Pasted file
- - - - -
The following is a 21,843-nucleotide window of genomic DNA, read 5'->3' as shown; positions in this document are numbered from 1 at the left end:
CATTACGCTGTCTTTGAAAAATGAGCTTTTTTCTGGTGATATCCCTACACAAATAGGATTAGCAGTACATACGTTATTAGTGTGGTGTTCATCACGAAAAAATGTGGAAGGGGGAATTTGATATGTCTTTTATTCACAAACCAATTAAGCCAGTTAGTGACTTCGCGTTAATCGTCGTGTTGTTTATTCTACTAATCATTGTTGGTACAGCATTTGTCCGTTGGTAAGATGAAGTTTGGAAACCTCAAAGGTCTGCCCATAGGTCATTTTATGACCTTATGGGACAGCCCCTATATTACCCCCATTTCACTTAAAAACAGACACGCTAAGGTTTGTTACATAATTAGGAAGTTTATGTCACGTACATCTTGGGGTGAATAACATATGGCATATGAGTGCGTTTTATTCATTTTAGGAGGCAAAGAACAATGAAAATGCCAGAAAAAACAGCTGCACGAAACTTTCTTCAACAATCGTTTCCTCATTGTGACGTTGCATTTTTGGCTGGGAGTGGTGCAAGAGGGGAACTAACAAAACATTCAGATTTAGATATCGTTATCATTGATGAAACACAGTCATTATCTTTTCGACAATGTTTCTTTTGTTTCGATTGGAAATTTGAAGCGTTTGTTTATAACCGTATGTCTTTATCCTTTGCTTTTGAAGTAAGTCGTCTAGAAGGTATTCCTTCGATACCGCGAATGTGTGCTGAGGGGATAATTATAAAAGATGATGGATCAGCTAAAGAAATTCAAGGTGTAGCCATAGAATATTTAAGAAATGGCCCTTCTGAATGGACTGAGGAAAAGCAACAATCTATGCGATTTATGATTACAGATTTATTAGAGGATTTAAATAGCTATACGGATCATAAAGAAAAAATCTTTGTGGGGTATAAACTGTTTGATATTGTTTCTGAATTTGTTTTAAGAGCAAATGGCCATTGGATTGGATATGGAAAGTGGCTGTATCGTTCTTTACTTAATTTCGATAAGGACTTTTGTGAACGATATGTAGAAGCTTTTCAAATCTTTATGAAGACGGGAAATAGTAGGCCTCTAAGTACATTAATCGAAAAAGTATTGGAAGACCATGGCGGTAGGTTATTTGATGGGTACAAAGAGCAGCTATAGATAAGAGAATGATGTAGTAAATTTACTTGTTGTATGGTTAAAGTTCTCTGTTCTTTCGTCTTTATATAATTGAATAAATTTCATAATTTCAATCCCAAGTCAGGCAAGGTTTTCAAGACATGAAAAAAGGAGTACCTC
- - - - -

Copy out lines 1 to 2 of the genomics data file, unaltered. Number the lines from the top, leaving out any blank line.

The following is a 21,843-nucleotide window of genomic DNA, read 5'->3' as shown; positions in this document are numbered from 1 at the left end:
CATTACGCTGTCTTTGAAAAATGAGCTTTTTTCTGGTGATATCCCTACACAAATAGGATTAGCAGTACATACGTTATTAGTGTGGTGTTCATCACGAAAAAATGTGGAAGGGGGAATTTGATATGTCTTTTATTCACAAACCAATTAAGCCAGTTAGTGACTTCGCGTTAATCGTCGTGTTGTTTATTCTACTAATCATTGTTGGTACAGCATTTGTCCGTTGGTAAGATGAAGTTTGGAAACCTCAAAGGTCTGCCCATAGGTCATTTTATGACCTTATGGGACAGCCCCTATATTACCCCCATTTCACTTAAAAACAGACACGCTAAGGTTTGTTACATAATTAGGAAGTTTATGTCACGTACATCTTGGGGTGAATAACATATGGCATATGAGTGCGTTTTATTCATTTTAGGAGGCAAAGAACAATGAAAATGCCAGAAAAAACAGCTGCACGAAACTTTCTTCAACAATCGTTTCCTCATTGTGACGTTGCATTTTTGGCTGGGAGTGGTGCAAGAGGGGAACTAACAAAACATTCAGATTTAGATATCGTTATCATTGATGAAACACAGTCATTATCTTTTCGACAATGTTTCTTTTGTTTCGATTGGAAATTTGAAGCGTTTGTTTATAACCGTATGTCTTTATCCTTTGCTTTTGAAGTAAGTCGTCTAGAAGGTATTCCTTCGATACCGCGAATGTGTGCTGAGGGGATAATTATAAAAGATGATGGATCAGCTAAAGAAATTCAAGGTGTAGCCATAGAATATTTAAGAAATGGCCCTTCTGAATGGACTGAGGAAAAGCAACAATCTATGCGATTTATGATTACAGATTTATTAGAGGATTTAAATAGCTATACGGATCATAAAGAAAAAATCTTTGTGGGGTATAAACTGTTTGATATTGTTTCTGAATTTGTTTTAAGAGCAAATGGCCATTGGATTGGATATGGAAAGTGGCTGTATCGTTCTTTACTTAATTTCGATAAGGACTTTTGTGAACGATATGTAGAAGCTTTTCAAATCTTTATGAAGACGGGAAATAGTAGGCCTCTAAGTACATTAATCGAAAAAGTATTGGAAGACCATGGCGGTAGGTTATTTGATGGGTACAAAGAGCAGCTATAGATAAGAGAATGATGTAGTAAATTTACTTGTTGTATGGTTAAAGTTCTCTGTTCTTTCGTCTTTATATAATTGAATAAATTTCATAATTTCAATCCCAAGTCAGGCAAGGTTTTCAAGACATGAAAAAAGGAGTACCTC